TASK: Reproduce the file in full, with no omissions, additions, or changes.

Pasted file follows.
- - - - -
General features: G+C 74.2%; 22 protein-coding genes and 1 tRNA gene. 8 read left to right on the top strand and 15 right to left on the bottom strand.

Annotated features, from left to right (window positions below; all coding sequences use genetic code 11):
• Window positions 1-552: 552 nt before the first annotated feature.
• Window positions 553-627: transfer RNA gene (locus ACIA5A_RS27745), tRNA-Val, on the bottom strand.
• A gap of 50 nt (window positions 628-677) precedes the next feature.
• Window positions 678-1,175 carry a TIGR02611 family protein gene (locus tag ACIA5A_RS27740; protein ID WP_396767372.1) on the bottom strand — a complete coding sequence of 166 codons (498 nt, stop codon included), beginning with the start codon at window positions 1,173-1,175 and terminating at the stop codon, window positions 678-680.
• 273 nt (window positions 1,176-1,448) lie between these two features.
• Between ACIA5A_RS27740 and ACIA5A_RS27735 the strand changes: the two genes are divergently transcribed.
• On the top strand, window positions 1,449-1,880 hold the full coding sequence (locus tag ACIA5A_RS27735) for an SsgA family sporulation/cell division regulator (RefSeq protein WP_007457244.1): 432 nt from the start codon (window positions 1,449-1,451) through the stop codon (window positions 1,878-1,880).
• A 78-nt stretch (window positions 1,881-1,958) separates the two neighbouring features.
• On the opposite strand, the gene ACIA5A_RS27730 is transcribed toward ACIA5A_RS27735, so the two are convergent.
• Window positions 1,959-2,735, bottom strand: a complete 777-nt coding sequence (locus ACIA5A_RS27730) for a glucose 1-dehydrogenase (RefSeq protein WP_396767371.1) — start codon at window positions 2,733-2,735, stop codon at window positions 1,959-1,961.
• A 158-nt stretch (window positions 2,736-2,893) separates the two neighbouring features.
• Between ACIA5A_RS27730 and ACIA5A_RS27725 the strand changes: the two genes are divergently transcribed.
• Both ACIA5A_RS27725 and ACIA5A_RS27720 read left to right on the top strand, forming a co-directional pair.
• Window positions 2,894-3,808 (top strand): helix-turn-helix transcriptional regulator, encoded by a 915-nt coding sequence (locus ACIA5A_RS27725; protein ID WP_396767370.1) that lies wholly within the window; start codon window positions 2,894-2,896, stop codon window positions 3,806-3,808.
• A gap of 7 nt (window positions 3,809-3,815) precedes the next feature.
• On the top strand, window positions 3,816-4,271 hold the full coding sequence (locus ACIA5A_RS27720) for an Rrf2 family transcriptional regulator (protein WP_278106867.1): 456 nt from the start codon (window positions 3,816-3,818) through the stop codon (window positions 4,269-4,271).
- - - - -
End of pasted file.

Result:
General features: G+C 74.2%; 22 protein-coding genes and 1 tRNA gene. 8 read left to right on the top strand and 15 right to left on the bottom strand.

Annotated features, from left to right (window positions below; all coding sequences use genetic code 11):
• Window positions 1-552: 552 nt before the first annotated feature.
• Window positions 553-627: transfer RNA gene (locus ACIA5A_RS27745), tRNA-Val, on the bottom strand.
• A gap of 50 nt (window positions 628-677) precedes the next feature.
• Window positions 678-1,175 carry a TIGR02611 family protein gene (locus tag ACIA5A_RS27740; protein ID WP_396767372.1) on the bottom strand — a complete coding sequence of 166 codons (498 nt, stop codon included), beginning with the start codon at window positions 1,173-1,175 and terminating at the stop codon, window positions 678-680.
• 273 nt (window positions 1,176-1,448) lie between these two features.
• Between ACIA5A_RS27740 and ACIA5A_RS27735 the strand changes: the two genes are divergently transcribed.
• On the top strand, window positions 1,449-1,880 hold the full coding sequence (locus tag ACIA5A_RS27735) for an SsgA family sporulation/cell division regulator (RefSeq protein WP_007457244.1): 432 nt from the start codon (window positions 1,449-1,451) through the stop codon (window positions 1,878-1,880).
• A 78-nt stretch (window positions 1,881-1,958) separates the two neighbouring features.
• On the opposite strand, the gene ACIA5A_RS27730 is transcribed toward ACIA5A_RS27735, so the two are convergent.
• Window positions 1,959-2,735, bottom strand: a complete 777-nt coding sequence (locus ACIA5A_RS27730) for a glucose 1-dehydrogenase (RefSeq protein WP_396767371.1) — start codon at window positions 2,733-2,735, stop codon at window positions 1,959-1,961.
• A 158-nt stretch (window positions 2,736-2,893) separates the two neighbouring features.
• Between ACIA5A_RS27730 and ACIA5A_RS27725 the strand changes: the two genes are divergently transcribed.
• Both ACIA5A_RS27725 and ACIA5A_RS27720 read left to right on the top strand, forming a co-directional pair.
• Window positions 2,894-3,808 (top strand): helix-turn-helix transcriptional regulator, encoded by a 915-nt coding sequence (locus ACIA5A_RS27725; protein ID WP_396767370.1) that lies wholly within the window; start codon window positions 2,894-2,896, stop codon window positions 3,806-3,808.
• A gap of 7 nt (window positions 3,809-3,815) precedes the next feature.
• On the top strand, window positions 3,816-4,271 hold the full coding sequence (locus ACIA5A_RS27720) for an Rrf2 family transcriptional regulator (protein WP_278106867.1): 456 nt from the start codon (window positions 3,816-3,818) through the stop codon (window positions 4,269-4,271).